the collection.  It's a bit of a pain to make something unmodifiable in a general way
without knowing specifically that you're dealing with a SortedSet or something, but
we can hack together the code to do it.

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commented Jul 7, 2014

From dhanji on March 18, 2007 16:09:02

I like this idea very much but we need to have a way to specify the collection
semantic. contributing duplicates should be an option:

bind(Number.class).collectAs(List.class).to(new Long(5));
bind(Number.class).collectAs(Set.class).to(new Long(5));

..should have very different meanings (I may want to contribute 5, 5, 5 as a list for
instance).

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commented Jul 7, 2014

From kevinb9n on April 16, 2007 10:04:00

Dhanji, I believe my proposal above does address this.

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commented Jul 7, 2014

From bslesinsky on May 17, 2007 11:19:01

Another possible syntax:

allowMultiple(Foo.class);
bindCollection(MyFooList.class).toAll(Foo.class);
bind(Foo.class).to(MyFoo.class);
bind(Foo.class).to(AnotherFoo.class);

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commented Jul 7, 2014

From bslesinsky on July 25, 2007 09:57:32

This functionality seems like a static version of the whiteboard pattern from OSGi;
we should probably see what we can learn from them.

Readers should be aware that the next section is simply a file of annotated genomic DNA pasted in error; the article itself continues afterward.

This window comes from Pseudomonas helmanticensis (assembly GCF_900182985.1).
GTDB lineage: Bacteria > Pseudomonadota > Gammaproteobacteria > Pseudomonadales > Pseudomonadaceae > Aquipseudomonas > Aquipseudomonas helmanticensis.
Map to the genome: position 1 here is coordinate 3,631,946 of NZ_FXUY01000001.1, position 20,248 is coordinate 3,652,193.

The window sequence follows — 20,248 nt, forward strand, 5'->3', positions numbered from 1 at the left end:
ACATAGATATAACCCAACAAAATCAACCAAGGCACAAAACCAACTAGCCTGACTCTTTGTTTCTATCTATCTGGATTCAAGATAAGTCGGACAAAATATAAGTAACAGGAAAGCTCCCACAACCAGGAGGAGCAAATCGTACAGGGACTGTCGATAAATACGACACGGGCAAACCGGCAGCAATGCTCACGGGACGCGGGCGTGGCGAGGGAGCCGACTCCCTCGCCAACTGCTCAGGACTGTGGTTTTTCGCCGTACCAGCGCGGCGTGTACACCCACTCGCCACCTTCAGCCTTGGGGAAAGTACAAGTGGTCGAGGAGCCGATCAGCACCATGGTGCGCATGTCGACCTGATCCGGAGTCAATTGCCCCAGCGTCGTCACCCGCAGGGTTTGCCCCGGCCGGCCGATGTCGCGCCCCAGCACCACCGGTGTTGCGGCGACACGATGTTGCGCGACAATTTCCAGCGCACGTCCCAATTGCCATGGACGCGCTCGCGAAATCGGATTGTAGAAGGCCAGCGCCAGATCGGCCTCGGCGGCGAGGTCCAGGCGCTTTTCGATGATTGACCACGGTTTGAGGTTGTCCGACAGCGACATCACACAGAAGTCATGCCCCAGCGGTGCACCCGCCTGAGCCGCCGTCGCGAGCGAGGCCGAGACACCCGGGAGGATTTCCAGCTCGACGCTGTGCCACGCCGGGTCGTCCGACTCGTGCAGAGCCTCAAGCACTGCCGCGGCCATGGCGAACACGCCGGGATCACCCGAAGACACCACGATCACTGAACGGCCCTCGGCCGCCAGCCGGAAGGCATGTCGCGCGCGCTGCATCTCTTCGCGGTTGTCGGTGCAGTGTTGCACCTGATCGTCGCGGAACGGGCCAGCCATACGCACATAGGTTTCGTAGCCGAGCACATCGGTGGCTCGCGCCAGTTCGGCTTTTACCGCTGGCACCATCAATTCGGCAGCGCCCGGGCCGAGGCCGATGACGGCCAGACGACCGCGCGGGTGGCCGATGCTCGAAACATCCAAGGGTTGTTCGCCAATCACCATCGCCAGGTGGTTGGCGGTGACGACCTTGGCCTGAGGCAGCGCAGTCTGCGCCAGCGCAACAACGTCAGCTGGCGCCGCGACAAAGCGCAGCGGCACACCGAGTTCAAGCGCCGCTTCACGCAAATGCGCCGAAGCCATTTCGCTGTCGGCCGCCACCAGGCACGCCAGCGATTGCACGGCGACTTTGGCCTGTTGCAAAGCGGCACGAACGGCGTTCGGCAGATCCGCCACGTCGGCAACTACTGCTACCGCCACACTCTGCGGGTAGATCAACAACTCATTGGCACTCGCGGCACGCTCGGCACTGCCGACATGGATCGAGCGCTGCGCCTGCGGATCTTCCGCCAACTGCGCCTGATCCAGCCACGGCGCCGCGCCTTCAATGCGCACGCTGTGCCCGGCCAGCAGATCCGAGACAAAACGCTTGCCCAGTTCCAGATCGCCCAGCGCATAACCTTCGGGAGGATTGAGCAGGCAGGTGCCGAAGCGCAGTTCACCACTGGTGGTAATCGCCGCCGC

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commented Jul 7, 2014

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commented Jul 7, 2014

From robbie.vanbrabant on August 08, 2007 03:36:40

Another idea:
bind(new TypeLiteral<List<SomeClass>>(){}).toProvider(
    MultiBindProvider.for(new TypeLiteral<List<SomeClass>>(){}, ArrayList.class)
                     .withElements(Fast.class, Slow.class)
);
bind(SomeClass.class).annotatedWith(Fast.class).toInstance(new SomeClass(true));
bind(SomeClass.class).annotatedWith(Slow.class).toInstance(new SomeClass(false));

Perhaps not the most elegant solution, but straightforward and backwards compatible.
Not sure about Maps though.

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commented Jul 7, 2014

From robbie.vanbrabant on August 13, 2007 04:43:58

Same thing, but with issue 123 syntax:
bind(listOf(SomeClass.class)).toProvider(
    MultiBindProvider.for(listOf(SomeClass.class), ArrayList.class)
                     .withElements(Fast.class, Slow.class)
);
bind(SomeClass.class).annotatedWith(Fast.class).toInstance(new SomeClass(true));
bind(SomeClass.class).annotatedWith(Slow.class).toInstance(new SomeClass(false));

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commented Jul 7, 2014

From dhanji on September 01, 2007 06:18:57

Note that "for" is a reserved word in Java =(

Also it should be possible to specify a key for the collection implementation.

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commented Jul 7, 2014

From robbie.vanbrabant on October 11, 2007 07:55:35

Another idea; use a special Module, much like AbstractModule:

install(new AbstractMultibindModule() {
  public void configure() {
    // do the usual stuff
  }
  // add optionally overridable getKey() method
  // that specifies the target collection explicitely
});

By using that module, Guice could tag all bindings that happen in that module for
multibind. This avoids some of the repetition you'd have with XXX() and keeps the
binder syntax clean.

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commented Jul 7, 2014

From logan.johnson on December 12, 2007 06:27:39